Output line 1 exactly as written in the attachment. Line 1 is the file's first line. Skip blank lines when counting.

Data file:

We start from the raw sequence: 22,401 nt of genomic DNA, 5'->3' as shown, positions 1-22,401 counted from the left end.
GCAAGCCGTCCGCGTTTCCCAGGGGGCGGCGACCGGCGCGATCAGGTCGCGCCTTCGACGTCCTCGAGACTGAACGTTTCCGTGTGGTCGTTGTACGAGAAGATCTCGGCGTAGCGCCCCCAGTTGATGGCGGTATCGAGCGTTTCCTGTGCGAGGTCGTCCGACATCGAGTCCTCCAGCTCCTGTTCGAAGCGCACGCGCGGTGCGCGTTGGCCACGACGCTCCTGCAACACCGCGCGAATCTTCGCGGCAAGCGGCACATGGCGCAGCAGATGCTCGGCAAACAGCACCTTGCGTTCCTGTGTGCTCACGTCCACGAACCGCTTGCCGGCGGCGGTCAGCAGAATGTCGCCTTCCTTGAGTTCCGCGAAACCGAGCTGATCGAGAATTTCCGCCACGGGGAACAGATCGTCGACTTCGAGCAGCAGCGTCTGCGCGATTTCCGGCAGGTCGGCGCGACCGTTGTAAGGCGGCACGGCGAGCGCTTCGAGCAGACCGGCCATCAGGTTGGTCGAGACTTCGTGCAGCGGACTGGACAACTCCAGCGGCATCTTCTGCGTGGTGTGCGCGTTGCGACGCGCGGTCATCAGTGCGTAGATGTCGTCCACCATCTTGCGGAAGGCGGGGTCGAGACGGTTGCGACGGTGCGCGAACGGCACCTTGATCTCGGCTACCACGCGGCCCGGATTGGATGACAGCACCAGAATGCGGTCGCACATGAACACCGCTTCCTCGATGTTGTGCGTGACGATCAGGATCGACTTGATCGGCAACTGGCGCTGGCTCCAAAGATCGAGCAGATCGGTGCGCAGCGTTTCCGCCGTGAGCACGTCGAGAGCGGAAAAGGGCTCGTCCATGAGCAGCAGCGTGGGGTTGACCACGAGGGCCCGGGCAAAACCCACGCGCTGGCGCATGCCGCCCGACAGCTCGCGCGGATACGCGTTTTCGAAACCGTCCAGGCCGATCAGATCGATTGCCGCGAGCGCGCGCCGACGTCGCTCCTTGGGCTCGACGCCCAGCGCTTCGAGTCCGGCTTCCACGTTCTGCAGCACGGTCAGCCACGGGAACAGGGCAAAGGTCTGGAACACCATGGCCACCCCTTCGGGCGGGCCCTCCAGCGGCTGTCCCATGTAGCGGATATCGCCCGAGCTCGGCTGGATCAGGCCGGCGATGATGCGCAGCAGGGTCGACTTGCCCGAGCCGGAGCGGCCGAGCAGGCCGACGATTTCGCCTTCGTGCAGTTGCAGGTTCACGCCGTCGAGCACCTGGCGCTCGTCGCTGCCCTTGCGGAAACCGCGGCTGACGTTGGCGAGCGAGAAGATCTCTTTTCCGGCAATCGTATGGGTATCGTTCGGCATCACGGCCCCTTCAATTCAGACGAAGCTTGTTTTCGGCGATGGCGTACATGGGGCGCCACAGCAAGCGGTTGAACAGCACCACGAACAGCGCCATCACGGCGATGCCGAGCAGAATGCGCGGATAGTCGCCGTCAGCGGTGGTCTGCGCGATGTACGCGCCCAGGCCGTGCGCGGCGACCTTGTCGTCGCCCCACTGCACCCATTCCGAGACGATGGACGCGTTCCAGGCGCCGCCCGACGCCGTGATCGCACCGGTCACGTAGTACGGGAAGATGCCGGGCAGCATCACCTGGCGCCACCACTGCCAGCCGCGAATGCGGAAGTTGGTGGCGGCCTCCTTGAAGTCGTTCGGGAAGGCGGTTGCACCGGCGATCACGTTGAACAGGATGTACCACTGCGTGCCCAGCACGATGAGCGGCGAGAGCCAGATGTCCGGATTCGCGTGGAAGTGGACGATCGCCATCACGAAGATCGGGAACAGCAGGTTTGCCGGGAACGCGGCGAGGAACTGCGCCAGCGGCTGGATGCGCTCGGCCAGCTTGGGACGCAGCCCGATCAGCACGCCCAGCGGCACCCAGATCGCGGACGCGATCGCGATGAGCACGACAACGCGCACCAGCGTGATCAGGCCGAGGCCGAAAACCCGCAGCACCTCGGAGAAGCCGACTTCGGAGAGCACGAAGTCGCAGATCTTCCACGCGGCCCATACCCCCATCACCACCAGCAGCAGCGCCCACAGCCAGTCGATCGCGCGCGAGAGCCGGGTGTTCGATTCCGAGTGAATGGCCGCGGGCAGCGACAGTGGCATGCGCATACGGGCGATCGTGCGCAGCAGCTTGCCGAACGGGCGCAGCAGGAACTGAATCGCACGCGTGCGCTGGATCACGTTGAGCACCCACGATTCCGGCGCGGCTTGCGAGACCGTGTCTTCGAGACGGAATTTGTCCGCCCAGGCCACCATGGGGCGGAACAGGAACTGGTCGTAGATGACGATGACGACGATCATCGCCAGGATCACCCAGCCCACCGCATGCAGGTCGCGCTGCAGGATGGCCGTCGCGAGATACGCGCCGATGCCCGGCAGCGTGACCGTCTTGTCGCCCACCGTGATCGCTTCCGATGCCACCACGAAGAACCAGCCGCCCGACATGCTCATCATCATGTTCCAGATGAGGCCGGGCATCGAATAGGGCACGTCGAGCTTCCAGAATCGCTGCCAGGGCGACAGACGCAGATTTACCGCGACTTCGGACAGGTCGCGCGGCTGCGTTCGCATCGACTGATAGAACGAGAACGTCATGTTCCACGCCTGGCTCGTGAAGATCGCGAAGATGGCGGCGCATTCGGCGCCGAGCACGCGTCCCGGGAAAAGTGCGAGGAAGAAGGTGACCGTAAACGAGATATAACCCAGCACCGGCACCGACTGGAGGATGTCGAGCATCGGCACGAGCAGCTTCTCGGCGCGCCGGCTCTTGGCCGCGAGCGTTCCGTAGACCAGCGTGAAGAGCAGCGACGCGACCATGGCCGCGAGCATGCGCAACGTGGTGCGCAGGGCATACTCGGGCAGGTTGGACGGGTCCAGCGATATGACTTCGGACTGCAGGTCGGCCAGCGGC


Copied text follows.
We start from the raw sequence: 22,401 nt of genomic DNA, 5'->3' as shown, positions 1-22,401 counted from the left end.